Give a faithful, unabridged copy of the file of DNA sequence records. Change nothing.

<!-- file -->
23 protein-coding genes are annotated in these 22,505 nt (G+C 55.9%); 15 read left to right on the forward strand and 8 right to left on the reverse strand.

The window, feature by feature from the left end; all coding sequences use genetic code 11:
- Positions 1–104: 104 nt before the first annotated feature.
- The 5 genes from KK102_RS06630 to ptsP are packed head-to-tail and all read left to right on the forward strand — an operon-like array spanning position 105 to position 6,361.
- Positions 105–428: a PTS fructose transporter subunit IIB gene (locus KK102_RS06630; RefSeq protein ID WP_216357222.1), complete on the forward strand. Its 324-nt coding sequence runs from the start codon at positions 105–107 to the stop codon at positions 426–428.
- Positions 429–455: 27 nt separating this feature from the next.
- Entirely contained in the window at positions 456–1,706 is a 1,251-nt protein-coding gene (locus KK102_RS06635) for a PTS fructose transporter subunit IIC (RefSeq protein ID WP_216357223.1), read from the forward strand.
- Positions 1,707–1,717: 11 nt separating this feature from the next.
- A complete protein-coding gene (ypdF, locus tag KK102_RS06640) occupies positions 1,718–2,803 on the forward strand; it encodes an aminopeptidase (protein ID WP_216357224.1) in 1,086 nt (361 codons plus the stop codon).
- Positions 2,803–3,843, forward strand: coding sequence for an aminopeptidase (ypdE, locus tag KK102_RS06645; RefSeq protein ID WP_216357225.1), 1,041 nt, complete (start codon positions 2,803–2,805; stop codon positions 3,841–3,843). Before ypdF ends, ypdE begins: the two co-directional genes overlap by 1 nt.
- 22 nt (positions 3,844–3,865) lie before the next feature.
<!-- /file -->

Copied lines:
23 protein-coding genes are annotated in these 22,505 nt (G+C 55.9%); 15 read left to right on the forward strand and 8 right to left on the reverse strand.

The window, feature by feature from the left end; all coding sequences use genetic code 11:
- Positions 1–104: 104 nt before the first annotated feature.
- The 5 genes from KK102_RS06630 to ptsP are packed head-to-tail and all read left to right on the forward strand — an operon-like array spanning position 105 to position 6,361.
- Positions 105–428: a PTS fructose transporter subunit IIB gene (locus KK102_RS06630; RefSeq protein ID WP_216357222.1), complete on the forward strand. Its 324-nt coding sequence runs from the start codon at positions 105–107 to the stop codon at positions 426–428.
- Positions 429–455: 27 nt separating this feature from the next.
- Entirely contained in the window at positions 456–1,706 is a 1,251-nt protein-coding gene (locus KK102_RS06635) for a PTS fructose transporter subunit IIC (RefSeq protein ID WP_216357223.1), read from the forward strand.
- Positions 1,707–1,717: 11 nt separating this feature from the next.
- A complete protein-coding gene (ypdF, locus tag KK102_RS06640) occupies positions 1,718–2,803 on the forward strand; it encodes an aminopeptidase (protein ID WP_216357224.1) in 1,086 nt (361 codons plus the stop codon).
- Positions 2,803–3,843, forward strand: coding sequence for an aminopeptidase (ypdE, locus tag KK102_RS06645; RefSeq protein ID WP_216357225.1), 1,041 nt, complete (start codon positions 2,803–2,805; stop codon positions 3,841–3,843). Before ypdF ends, ypdE begins: the two co-directional genes overlap by 1 nt.
- 22 nt (positions 3,844–3,865) lie before the next feature.